Is cosmetic surgery about more than just a pretty face? A TV show in South Korea argues that for some people, not only their looks but also their lives can be radically improved by going under the knife.
Since its premiere two years ago on female-targeted cable network Story On, “Let Me In,” an English/Korean portmanteau roughly translated as “let women be beautiful,” has invited women with “abnormal” facial or body features to undergo surgical procedures to alter their physical appearance – and increase their self-esteem.
The accounts of their emotional struggles and their stunning transformations have drawn record ratings, along with controversy about the portrayal of plastic surgery in a purely positive light.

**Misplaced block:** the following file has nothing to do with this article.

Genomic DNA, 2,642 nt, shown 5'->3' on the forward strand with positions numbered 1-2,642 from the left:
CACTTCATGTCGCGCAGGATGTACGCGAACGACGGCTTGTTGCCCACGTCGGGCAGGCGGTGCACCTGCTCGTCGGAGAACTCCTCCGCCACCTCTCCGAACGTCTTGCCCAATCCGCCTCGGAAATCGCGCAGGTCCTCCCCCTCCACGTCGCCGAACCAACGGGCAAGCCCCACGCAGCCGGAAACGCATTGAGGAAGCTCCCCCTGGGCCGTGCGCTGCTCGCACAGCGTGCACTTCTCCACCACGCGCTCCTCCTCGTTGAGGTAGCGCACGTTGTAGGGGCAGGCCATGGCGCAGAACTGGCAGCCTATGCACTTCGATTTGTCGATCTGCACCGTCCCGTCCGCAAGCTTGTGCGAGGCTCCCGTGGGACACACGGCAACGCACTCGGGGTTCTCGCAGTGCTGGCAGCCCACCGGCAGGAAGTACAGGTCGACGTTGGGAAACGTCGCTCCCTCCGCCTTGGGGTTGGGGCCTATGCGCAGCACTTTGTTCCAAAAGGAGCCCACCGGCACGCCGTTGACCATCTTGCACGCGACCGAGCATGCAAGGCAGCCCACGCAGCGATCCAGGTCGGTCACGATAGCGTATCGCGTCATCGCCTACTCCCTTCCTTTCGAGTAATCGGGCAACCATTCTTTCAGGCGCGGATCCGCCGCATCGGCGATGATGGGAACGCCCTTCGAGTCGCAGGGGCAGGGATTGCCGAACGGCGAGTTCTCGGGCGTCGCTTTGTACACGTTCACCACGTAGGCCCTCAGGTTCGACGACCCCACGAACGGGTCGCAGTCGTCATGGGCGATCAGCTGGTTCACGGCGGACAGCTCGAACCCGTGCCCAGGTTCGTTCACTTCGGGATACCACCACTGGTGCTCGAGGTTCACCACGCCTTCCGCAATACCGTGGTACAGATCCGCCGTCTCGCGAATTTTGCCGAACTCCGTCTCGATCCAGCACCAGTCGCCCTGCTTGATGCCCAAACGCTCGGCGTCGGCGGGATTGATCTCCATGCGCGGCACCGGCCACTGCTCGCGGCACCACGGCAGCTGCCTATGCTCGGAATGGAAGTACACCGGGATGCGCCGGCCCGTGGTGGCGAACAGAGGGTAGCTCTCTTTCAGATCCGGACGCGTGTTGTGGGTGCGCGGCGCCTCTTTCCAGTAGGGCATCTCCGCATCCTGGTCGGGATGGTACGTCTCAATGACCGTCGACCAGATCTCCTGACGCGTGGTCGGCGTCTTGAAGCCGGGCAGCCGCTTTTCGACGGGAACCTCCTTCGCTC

At a recent press conference for the launch of the show’s third season, the production team challenged the accusation that the series encouraged more women to undergo potentially dangerous cosmetic surgery.
Park Hyun-woo, the show’s producer, said its selection committee, which includes plastic surgeons and a psychiatrist, only approves those candidates who can be substantially helped by surgery, rather than those looking to get a free makeover.
“Just speaking about their physical appearance issues seemed to make them feel better,” said Mr. Park, adding that the stress from being unattractive is a real issue for the contestants.